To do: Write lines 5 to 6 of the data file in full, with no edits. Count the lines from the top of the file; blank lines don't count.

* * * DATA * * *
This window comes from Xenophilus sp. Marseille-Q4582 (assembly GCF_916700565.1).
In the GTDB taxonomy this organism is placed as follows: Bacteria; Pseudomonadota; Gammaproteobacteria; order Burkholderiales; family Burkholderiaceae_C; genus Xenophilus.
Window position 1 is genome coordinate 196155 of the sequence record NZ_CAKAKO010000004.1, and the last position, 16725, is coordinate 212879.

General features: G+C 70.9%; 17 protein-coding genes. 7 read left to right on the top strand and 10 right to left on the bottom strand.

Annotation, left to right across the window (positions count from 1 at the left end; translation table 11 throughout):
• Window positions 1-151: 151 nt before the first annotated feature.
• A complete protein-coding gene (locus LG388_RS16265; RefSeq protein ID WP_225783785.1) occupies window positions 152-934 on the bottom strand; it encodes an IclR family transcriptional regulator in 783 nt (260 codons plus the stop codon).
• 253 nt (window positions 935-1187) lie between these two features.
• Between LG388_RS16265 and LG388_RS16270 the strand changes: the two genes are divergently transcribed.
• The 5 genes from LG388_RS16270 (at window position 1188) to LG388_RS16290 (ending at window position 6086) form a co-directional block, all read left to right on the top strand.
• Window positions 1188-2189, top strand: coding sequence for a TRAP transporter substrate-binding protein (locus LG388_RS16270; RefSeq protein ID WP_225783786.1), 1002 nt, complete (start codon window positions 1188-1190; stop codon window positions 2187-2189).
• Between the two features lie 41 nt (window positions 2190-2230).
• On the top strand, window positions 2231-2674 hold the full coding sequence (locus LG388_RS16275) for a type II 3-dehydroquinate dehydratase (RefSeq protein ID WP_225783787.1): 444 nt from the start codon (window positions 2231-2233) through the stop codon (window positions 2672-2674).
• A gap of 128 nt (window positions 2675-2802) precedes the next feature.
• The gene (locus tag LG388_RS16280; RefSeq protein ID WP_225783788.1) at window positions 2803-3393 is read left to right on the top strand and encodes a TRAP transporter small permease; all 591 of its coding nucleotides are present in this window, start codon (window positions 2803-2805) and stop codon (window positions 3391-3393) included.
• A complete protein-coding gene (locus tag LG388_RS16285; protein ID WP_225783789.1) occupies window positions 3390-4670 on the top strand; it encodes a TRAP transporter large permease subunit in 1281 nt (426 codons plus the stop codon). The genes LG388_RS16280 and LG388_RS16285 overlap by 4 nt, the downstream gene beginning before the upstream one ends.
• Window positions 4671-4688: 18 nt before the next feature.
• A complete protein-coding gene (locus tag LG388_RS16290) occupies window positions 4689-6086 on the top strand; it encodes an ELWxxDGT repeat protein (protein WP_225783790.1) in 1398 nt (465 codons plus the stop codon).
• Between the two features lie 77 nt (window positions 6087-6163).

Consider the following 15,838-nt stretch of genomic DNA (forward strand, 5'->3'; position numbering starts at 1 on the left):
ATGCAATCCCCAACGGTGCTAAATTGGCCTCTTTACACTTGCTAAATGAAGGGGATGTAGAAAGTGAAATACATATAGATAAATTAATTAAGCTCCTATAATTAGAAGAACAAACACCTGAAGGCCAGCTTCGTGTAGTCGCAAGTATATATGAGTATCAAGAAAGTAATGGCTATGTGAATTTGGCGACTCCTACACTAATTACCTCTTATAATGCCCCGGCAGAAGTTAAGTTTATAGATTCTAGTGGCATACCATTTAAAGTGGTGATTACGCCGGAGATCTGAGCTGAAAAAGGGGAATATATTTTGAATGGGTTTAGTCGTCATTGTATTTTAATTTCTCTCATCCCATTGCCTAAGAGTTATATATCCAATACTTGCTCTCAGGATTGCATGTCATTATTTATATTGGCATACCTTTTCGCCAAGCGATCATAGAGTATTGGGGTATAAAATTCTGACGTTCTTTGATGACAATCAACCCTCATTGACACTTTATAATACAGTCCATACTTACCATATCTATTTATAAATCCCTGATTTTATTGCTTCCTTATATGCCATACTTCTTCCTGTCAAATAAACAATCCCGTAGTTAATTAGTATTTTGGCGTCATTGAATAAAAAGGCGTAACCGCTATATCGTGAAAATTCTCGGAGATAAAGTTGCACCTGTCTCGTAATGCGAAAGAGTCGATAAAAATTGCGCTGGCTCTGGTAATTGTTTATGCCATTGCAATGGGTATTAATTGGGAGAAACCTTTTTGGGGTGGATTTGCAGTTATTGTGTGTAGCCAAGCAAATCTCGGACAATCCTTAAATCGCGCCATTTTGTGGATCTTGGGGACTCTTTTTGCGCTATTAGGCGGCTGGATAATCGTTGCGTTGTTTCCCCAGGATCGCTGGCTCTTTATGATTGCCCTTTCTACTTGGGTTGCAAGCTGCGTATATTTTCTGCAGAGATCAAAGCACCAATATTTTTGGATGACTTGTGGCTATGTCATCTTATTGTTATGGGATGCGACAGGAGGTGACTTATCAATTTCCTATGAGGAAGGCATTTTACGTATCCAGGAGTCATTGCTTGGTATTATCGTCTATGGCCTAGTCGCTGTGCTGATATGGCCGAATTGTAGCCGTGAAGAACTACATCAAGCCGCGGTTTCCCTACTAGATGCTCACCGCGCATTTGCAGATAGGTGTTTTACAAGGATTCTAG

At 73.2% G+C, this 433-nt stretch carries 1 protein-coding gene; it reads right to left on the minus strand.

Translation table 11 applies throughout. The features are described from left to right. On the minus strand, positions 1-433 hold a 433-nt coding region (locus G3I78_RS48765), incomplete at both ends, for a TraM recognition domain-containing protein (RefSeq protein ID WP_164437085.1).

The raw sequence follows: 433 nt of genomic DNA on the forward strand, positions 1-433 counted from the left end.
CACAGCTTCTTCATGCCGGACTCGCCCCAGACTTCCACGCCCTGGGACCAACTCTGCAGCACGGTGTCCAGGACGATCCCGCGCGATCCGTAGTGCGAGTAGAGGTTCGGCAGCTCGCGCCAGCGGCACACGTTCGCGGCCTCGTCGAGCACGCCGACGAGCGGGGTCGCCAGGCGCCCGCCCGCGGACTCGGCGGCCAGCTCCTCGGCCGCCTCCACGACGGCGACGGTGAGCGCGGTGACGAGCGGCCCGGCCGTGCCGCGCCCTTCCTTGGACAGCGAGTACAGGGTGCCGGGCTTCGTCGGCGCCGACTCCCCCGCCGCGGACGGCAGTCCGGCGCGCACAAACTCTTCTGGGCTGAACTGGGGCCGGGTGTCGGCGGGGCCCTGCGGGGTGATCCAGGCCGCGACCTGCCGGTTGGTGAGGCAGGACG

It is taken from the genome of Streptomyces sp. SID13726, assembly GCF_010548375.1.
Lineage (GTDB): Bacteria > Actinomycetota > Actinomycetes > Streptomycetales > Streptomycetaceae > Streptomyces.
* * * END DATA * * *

Annotation, left to right across the window (positions count from 1 at the left end; translation table 11 throughout):
• Window positions 1-151: 151 nt before the first annotated feature.